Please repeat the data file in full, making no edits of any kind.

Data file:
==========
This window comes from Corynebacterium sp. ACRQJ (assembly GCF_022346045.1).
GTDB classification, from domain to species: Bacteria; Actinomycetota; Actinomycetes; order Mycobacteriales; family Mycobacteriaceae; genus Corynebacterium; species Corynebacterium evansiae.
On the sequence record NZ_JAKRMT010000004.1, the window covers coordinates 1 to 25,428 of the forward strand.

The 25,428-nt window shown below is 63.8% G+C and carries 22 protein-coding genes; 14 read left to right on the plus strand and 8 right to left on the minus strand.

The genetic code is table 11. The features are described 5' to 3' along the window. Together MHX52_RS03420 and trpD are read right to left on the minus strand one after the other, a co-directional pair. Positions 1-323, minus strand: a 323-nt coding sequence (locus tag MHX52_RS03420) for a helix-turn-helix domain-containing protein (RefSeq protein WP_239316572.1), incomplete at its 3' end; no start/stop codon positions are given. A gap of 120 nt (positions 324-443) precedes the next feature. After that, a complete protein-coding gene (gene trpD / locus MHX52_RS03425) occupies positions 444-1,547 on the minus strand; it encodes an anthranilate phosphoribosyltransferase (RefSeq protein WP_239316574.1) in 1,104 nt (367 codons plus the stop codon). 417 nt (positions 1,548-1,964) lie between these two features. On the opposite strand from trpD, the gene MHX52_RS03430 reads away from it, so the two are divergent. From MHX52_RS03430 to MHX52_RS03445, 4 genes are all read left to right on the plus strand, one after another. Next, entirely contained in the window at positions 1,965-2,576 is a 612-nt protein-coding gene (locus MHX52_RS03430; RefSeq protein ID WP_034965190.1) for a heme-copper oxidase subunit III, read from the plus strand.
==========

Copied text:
This window comes from Corynebacterium sp. ACRQJ (assembly GCF_022346045.1).
GTDB classification, from domain to species: Bacteria; Actinomycetota; Actinomycetes; order Mycobacteriales; family Mycobacteriaceae; genus Corynebacterium; species Corynebacterium evansiae.
On the sequence record NZ_JAKRMT010000004.1, the window covers coordinates 1 to 25,428 of the forward strand.

The 25,428-nt window shown below is 63.8% G+C and carries 22 protein-coding genes; 14 read left to right on the plus strand and 8 right to left on the minus strand.

The genetic code is table 11. The features are described 5' to 3' along the window. Together MHX52_RS03420 and trpD are read right to left on the minus strand one after the other, a co-directional pair. Positions 1-323, minus strand: a 323-nt coding sequence (locus tag MHX52_RS03420) for a helix-turn-helix domain-containing protein (RefSeq protein WP_239316572.1), incomplete at its 3' end; no start/stop codon positions are given. A gap of 120 nt (positions 324-443) precedes the next feature. After that, a complete protein-coding gene (gene trpD / locus MHX52_RS03425) occupies positions 444-1,547 on the minus strand; it encodes an anthranilate phosphoribosyltransferase (RefSeq protein WP_239316574.1) in 1,104 nt (367 codons plus the stop codon). 417 nt (positions 1,548-1,964) lie between these two features. On the opposite strand from trpD, the gene MHX52_RS03430 reads away from it, so the two are divergent. From MHX52_RS03430 to MHX52_RS03445, 4 genes are all read left to right on the plus strand, one after another. Next, entirely contained in the window at positions 1,965-2,576 is a 612-nt protein-coding gene (locus MHX52_RS03430; RefSeq protein ID WP_034965190.1) for a heme-copper oxidase subunit III, read from the plus strand.